A PAINTER and decorator is gearing up to take part in a national motorbike series – even though he was nearly killed in a bike accident 20 years ago. Sean Dyer, 40, from Ramsey, was knocked from his motorbike just outside Upwood at the age of 19, sustaini
A PAINTER and decorator is gearing up to take part in a national motorbike series - even though he was nearly killed in a bike accident 20 years ago.
Sean Dyer, 40, from Ramsey, was knocked from his motorbike just outside Upwood at the age of 19, sustaining multiple leg fractures and hospitalising himself for three weeks.
After the accident, Dyer gave up riding for 14 years but clambered back onto a bike in 2001 and took up racing three years later. He said: "Cars just aren't as exciting as bikes."
Now, Dyer is preparing for his third Powerbike series, racing at speeds in excess of 170mph, even though he badly broke his left arm in another crash two years ago.
The Ramsey man rides a green Kawasaki ZX10R for his Fatboy Racing team in conjunction with the NG Road Racing club.
Dyer, who has a 17-year-old son - Sam - and is engaged to be married, said: "My fiancée and son do worry about me but they accept that racing is what I love doing and that is who I am.
"My family persuaded me to give up the bike after I had my big crash in 1987 but the bug was always there and I always thought I'd return to motorbikes."
Dyer will miss one race meet this season because it clashes with his honeymoon. He is due to marry to 22-year-old former 'Brolly Dolly' Vickie Garraway in May.
The kickboxing enthusiast admitted: "I don't think Vickie would be too impressed if I cut our trip to Antigua short to come back and race at Darley Moor in Chesterfield.
"She doesn't want me to race for the first part of the season as it is because she is scared of having to push me down the aisle in a wheelchair.
"There is an incredible thrill about riding at 160mph with someone's tyre just six inches away from yours, it is an amazing sensation."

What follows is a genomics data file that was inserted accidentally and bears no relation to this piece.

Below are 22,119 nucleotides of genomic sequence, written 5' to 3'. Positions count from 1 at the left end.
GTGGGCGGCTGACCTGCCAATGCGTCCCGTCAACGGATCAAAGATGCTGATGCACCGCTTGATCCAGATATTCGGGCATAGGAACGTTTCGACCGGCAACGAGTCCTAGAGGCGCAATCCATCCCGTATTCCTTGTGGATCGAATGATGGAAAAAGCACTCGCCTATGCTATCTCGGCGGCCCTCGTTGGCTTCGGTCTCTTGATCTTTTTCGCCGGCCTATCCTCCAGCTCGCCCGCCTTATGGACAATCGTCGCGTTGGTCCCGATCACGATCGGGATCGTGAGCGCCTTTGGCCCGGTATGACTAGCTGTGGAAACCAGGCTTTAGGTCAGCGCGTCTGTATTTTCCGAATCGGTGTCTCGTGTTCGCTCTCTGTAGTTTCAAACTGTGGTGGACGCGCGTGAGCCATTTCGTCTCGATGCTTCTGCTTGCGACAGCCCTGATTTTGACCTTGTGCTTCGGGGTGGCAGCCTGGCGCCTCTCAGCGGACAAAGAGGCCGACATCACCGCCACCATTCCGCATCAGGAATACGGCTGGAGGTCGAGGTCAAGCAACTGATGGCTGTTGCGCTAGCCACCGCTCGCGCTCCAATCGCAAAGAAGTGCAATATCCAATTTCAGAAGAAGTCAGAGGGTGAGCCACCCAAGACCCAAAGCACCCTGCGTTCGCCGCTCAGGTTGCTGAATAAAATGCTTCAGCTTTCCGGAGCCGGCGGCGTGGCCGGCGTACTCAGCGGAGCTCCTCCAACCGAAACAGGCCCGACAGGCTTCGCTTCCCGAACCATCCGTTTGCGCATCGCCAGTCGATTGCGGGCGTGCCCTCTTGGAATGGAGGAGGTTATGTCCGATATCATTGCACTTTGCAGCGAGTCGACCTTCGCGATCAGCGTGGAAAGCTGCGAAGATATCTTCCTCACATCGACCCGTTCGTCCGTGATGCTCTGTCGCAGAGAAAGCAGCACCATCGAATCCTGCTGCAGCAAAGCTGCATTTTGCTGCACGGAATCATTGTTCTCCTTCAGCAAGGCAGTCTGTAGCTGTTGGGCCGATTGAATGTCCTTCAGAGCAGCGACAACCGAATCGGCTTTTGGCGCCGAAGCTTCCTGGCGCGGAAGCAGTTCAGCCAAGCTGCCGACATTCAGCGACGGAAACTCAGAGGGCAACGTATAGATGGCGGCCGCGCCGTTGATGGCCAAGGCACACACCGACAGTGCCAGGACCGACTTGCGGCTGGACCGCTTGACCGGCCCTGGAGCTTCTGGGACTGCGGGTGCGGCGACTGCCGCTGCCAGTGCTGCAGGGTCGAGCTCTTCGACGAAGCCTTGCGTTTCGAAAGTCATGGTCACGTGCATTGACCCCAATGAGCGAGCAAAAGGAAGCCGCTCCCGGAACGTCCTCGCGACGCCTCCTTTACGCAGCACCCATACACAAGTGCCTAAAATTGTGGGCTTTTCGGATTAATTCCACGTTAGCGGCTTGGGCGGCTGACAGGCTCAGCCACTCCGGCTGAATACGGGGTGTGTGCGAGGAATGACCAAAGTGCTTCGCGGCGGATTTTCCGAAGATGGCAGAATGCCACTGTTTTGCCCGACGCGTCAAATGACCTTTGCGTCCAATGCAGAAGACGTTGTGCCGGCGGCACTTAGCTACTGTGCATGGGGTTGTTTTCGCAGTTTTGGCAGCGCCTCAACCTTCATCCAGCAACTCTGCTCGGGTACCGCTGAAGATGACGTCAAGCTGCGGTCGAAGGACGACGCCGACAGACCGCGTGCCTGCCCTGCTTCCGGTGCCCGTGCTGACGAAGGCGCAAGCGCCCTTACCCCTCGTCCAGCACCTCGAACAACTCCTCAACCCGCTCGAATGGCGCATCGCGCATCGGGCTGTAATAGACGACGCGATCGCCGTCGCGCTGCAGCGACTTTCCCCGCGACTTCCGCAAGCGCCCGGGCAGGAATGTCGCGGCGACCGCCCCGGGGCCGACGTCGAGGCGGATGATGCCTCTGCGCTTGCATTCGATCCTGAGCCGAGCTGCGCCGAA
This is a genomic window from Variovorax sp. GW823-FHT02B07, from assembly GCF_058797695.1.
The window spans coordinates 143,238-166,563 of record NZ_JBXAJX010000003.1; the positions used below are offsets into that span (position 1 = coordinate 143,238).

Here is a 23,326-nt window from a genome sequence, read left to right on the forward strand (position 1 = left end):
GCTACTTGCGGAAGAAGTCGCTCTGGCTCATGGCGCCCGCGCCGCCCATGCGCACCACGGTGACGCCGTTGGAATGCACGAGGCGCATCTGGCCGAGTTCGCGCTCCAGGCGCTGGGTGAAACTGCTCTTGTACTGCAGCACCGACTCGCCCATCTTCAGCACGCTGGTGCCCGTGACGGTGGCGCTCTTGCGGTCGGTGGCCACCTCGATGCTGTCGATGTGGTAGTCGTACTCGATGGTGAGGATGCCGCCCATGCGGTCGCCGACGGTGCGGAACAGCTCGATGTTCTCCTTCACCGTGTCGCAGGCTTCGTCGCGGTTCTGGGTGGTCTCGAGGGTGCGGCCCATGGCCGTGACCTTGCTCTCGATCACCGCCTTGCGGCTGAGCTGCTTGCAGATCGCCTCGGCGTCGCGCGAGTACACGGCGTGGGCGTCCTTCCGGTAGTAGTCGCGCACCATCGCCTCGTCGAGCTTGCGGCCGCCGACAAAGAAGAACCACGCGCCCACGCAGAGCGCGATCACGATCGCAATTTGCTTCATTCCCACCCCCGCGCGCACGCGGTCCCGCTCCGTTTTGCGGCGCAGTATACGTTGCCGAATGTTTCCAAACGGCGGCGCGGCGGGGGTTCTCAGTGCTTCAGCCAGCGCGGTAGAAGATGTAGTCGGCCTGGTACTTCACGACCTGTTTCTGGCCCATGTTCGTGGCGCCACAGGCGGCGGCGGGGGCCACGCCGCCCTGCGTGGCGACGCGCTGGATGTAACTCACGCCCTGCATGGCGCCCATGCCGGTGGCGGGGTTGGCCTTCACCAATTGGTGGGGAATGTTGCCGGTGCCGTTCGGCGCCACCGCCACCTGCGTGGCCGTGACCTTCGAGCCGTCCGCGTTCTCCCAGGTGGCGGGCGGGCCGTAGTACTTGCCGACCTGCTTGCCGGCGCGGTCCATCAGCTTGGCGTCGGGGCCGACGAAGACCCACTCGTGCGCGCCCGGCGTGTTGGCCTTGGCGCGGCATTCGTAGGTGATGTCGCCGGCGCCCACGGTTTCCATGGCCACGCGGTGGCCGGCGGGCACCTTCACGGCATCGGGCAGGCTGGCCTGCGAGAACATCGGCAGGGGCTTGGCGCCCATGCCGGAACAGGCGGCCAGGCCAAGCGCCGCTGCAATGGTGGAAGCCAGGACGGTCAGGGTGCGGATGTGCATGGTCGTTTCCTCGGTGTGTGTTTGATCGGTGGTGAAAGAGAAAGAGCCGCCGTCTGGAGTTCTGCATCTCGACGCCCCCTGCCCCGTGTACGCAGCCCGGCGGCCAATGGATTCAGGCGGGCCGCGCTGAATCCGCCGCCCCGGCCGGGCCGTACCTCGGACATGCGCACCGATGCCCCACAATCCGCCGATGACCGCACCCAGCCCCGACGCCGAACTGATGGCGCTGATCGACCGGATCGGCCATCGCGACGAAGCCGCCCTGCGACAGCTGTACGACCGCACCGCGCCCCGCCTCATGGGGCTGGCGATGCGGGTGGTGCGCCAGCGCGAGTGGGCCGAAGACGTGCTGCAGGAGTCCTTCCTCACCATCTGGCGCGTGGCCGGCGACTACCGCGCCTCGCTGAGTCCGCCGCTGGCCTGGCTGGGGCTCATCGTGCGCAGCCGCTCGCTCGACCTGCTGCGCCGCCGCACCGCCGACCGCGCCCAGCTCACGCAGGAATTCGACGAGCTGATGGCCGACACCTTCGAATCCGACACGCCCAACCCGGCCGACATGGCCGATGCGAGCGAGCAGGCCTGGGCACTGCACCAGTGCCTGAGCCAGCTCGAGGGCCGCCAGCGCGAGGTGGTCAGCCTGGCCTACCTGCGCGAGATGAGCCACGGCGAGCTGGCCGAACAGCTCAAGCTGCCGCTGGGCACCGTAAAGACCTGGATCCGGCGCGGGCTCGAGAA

The Powerbike series will be featured on national television for the forthcoming season - courtesy of Sky television's Natural Born Racers programme.
Dyer, added: "Every penny I have goes into the racing, I even sold the bike I ride on the road to pay for the championship.
"It is generally quite easy for youngsters to attract sponsorship because of their potential but just because someone is older doesn't necessarily mean they are slower, particularly in motorbikes.
"I've had a couple of second-placed finishes so my ambition for next season is definitely to take a first place."
Fatboy Racing has received support from UFO Motorcycles in Huntingdon, A&J Motorcylces in Ramsey, and Dizzys hair salons but is appealing for further local sponsorship.
The team also helps to raise the profile of Ramsey charity the Sherrie Durrant fund - set up in memory of a Ramsey teenager who died of a heart problem.
Dyer said: "Racing is an expensive business and any help that can be offered by businesses, particularly local firms, would be much appreciated. We can offer a race day experience for any sponsors or their employees.